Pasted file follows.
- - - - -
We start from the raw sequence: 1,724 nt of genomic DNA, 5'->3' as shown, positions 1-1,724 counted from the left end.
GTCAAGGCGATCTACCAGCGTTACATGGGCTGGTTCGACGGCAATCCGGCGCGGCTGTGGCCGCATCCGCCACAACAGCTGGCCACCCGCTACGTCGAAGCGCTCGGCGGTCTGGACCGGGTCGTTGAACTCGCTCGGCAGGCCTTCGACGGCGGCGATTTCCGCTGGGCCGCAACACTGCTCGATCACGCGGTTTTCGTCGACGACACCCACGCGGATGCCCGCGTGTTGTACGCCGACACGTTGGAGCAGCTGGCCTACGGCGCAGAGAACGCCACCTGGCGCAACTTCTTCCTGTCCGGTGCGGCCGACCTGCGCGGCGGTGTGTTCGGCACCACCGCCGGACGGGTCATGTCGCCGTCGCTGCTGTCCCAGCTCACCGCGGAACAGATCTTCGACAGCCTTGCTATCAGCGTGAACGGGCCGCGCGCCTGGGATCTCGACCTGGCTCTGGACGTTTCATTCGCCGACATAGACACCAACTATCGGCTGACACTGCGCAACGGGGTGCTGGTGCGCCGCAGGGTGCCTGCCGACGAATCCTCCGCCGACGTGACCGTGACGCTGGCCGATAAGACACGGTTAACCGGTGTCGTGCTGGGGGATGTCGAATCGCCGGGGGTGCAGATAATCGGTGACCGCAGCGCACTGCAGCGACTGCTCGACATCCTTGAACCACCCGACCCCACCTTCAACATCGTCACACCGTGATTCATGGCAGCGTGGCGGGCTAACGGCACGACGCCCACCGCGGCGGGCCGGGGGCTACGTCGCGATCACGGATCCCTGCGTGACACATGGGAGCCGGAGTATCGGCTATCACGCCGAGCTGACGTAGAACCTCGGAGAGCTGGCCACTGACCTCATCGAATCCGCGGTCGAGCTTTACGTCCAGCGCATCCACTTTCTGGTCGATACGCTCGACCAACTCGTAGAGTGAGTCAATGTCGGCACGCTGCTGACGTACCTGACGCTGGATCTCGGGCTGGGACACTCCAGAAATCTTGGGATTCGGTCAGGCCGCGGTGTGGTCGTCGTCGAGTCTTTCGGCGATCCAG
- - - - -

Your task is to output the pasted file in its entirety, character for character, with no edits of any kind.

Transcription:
We start from the raw sequence: 1,724 nt of genomic DNA, 5'->3' as shown, positions 1-1,724 counted from the left end.
GTCAAGGCGATCTACCAGCGTTACATGGGCTGGTTCGACGGCAATCCGGCGCGGCTGTGGCCGCATCCGCCACAACAGCTGGCCACCCGCTACGTCGAAGCGCTCGGCGGTCTGGACCGGGTCGTTGAACTCGCTCGGCAGGCCTTCGACGGCGGCGATTTCCGCTGGGCCGCAACACTGCTCGATCACGCGGTTTTCGTCGACGACACCCACGCGGATGCCCGCGTGTTGTACGCCGACACGTTGGAGCAGCTGGCCTACGGCGCAGAGAACGCCACCTGGCGCAACTTCTTCCTGTCCGGTGCGGCCGACCTGCGCGGCGGTGTGTTCGGCACCACCGCCGGACGGGTCATGTCGCCGTCGCTGCTGTCCCAGCTCACCGCGGAACAGATCTTCGACAGCCTTGCTATCAGCGTGAACGGGCCGCGCGCCTGGGATCTCGACCTGGCTCTGGACGTTTCATTCGCCGACATAGACACCAACTATCGGCTGACACTGCGCAACGGGGTGCTGGTGCGCCGCAGGGTGCCTGCCGACGAATCCTCCGCCGACGTGACCGTGACGCTGGCCGATAAGACACGGTTAACCGGTGTCGTGCTGGGGGATGTCGAATCGCCGGGGGTGCAGATAATCGGTGACCGCAGCGCACTGCAGCGACTGCTCGACATCCTTGAACCACCCGACCCCACCTTCAACATCGTCACACCGTGATTCATGGCAGCGTGGCGGGCTAACGGCACGACGCCCACCGCGGCGGGCCGGGGGCTACGTCGCGATCACGGATCCCTGCGTGACACATGGGAGCCGGAGTATCGGCTATCACGCCGAGCTGACGTAGAACCTCGGAGAGCTGGCCACTGACCTCATCGAATCCGCGGTCGAGCTTTACGTCCAGCGCATCCACTTTCTGGTCGATACGCTCGACCAACTCGTAGAGTGAGTCAATGTCGGCACGCTGCTGACGTACCTGACGCTGGATCTCGGGCTGGGACACTCCAGAAATCTTGGGATTCGGTCAGGCCGCGGTGTGGTCGTCGTCGAGTCTTTCGGCGATCCAG